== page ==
PROPOSALS to deport asylum seekers to Rwanda have been approved by MPs – as a vaunted Tory rebellion failed.

The controversial Safety of Rwanda (Asylum and Immigration) Bill passed its penultimate stage of Commons scrutiny on Wednesday night, after hard-right Conservative backbenchers failed to change the bill.

Led by former immigration minister Robert Jenrick and Tory veteran Bill Cash, rebels unsuccessfully pushed amendments which aimed to give the Government wider scope to ignore human rights laws.

They said their amendments would militate against further legal challenges against the plans, which the Supreme Court struck down in their initial form last year.

While more than 60 Tory MPs backed the rebel amendments, their numbers were insufficient to force changes. 

On the final vote of the night, just 11 Tory MPs, including Jenrick and former home secretary Suella Braverman, voted against the bill. 

READ MORE: Rishi Sunak told Rwanda plan is 'straight out of right-wing extremist playbook'

The new bill, which now goes to the Lords for further scrutiny, prevents courts from considering appeals on the grounds that Rwanda is “unsafe”, which critics have said ignores reality and restricts the freedom of the judiciary.

It also gives ministers the power to ignore injunctions from the European Court of Human Rights, which have previously prevented flights taking asylum seekers to Rwanda from taking off.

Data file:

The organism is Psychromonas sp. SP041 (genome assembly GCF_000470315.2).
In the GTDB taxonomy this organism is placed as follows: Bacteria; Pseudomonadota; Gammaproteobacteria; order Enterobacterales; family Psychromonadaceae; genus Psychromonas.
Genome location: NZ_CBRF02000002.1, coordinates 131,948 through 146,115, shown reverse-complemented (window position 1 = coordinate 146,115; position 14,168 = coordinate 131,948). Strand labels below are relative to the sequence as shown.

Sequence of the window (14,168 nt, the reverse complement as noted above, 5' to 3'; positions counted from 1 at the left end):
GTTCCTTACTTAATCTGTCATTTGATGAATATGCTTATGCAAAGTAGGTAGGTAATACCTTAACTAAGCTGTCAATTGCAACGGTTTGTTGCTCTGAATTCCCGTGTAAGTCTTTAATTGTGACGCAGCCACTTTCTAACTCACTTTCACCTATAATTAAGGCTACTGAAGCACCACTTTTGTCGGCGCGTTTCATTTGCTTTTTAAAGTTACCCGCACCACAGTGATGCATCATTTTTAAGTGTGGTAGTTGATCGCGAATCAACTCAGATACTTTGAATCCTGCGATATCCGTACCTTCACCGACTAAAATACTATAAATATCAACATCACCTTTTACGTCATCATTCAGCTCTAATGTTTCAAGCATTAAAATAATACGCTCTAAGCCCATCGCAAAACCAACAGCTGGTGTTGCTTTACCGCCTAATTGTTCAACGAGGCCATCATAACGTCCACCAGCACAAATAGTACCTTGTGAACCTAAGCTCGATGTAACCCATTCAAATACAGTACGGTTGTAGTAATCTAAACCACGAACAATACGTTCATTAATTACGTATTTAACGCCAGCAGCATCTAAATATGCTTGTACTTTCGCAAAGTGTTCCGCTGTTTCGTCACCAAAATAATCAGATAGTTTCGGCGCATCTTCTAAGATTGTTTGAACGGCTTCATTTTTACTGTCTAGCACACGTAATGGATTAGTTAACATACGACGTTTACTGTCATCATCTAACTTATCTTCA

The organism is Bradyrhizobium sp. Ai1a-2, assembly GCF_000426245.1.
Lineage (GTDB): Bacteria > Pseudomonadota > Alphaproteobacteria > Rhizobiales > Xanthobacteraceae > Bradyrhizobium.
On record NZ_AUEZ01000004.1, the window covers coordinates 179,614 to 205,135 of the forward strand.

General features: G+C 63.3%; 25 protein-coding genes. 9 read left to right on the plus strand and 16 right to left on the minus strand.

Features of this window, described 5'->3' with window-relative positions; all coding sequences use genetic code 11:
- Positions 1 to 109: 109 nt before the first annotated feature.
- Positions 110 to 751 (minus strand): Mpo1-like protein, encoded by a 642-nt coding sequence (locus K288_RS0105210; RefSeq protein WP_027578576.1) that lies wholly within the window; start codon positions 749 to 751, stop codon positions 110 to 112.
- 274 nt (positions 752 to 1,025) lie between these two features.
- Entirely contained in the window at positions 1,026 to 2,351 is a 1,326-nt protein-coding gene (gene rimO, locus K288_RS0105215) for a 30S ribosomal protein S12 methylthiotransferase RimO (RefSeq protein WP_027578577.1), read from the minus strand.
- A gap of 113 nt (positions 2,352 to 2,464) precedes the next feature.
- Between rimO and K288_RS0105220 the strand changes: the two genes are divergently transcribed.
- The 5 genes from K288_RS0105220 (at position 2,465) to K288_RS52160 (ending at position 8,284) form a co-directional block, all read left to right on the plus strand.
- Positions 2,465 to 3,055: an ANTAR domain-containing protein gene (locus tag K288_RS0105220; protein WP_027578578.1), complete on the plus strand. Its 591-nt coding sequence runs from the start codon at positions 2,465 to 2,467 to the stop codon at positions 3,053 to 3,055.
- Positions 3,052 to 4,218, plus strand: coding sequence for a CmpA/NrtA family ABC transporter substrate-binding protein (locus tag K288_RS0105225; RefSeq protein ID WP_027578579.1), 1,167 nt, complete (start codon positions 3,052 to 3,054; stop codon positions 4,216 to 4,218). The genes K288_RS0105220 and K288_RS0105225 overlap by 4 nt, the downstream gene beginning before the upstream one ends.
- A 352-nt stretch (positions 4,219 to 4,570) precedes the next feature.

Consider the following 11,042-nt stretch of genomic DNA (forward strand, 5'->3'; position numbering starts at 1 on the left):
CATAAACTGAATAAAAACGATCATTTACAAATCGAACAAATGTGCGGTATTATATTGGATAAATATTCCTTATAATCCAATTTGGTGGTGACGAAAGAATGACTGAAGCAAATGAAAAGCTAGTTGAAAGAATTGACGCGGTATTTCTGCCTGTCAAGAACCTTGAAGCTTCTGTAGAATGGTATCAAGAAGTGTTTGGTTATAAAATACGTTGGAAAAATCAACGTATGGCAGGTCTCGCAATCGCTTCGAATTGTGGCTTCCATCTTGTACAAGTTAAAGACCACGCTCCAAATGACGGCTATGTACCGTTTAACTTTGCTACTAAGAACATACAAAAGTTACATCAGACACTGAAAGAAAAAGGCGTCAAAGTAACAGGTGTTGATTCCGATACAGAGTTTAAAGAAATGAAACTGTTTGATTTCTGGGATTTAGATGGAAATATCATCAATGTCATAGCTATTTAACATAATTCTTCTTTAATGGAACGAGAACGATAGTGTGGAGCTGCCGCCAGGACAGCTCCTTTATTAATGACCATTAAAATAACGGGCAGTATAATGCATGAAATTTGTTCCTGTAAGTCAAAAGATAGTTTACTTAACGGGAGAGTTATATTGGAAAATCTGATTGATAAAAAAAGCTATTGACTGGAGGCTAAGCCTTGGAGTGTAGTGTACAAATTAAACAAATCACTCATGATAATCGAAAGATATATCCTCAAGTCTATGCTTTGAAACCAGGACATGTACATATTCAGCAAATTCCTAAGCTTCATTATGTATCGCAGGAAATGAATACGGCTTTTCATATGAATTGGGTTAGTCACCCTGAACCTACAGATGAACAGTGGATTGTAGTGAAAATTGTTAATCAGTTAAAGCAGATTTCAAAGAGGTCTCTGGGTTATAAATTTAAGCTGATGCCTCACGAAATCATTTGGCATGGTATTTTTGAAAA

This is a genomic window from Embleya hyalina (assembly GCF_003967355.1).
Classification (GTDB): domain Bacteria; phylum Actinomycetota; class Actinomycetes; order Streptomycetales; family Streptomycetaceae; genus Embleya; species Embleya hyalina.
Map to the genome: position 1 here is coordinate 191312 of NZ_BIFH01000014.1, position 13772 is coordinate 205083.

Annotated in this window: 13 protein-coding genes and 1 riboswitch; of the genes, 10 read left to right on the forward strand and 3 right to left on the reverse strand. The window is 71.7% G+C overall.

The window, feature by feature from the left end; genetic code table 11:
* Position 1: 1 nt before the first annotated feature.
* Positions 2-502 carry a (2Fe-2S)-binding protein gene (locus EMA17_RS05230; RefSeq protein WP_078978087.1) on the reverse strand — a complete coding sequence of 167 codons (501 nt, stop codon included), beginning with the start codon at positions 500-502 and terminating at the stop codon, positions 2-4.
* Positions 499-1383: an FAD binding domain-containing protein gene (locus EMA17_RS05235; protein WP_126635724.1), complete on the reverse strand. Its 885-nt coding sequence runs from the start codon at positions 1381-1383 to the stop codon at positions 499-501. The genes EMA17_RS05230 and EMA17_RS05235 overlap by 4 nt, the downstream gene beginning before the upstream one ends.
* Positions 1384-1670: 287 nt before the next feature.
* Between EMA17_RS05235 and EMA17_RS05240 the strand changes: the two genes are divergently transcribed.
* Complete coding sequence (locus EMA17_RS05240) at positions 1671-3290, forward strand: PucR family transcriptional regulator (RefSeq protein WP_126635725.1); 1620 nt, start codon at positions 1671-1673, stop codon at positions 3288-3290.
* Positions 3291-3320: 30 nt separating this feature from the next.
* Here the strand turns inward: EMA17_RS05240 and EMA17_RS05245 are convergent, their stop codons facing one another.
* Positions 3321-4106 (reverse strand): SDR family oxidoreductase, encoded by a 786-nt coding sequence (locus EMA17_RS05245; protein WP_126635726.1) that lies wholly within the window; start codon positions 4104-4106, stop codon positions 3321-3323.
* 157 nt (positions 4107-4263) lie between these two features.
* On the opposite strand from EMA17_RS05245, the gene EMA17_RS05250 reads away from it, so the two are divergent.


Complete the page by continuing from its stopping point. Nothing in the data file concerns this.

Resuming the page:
An amendment put forward by Tory hardliners which would have ignored such injunctions "by default" garnered just 65 votes in favour.

Ministers will be given sweeping powers to ignore parts of the Human Rights Act but Tory rebels believe the unamended bill remained vulnerable to further legal challenges, which will frustrate the Government’s efforts to deport asylum seekers.

The threat of a major rebellion receded in the hours before the vote, with right-wing Tories briefing the press they would back the bill, despite their reservations.

The National: File photograph of Tory MP Lee Anderson

The row over the legislation triggered the resignations of two deputy chairmen of the Conservative Party earlier this week when Lee Anderson and Brendan Clarke-Smith quit their positions to back rebel amendments.

Speaking during the debate on the bill, SNP home affairs spokesperson Alison Thewliss accused the Government of emulating the people smuggling gangs it claims the legislation will stop.

She said: "This bill amounts to nothing more and nothing less than state-sponsored people trafficking.

"This Government is now, in effect, a criminal gang moving people across the world.”

Speaking after the bill passed, Thewliss added: "This unlawful Tory bill is straight out of the right-wing extremist playbook and is in no way representative of Scotland’s voice, values or priorities."

The plan to deport asylum seekers to Rwanda has so far failed to see any migrants sent to Africa but has seen the UK pay the country £240 million so far.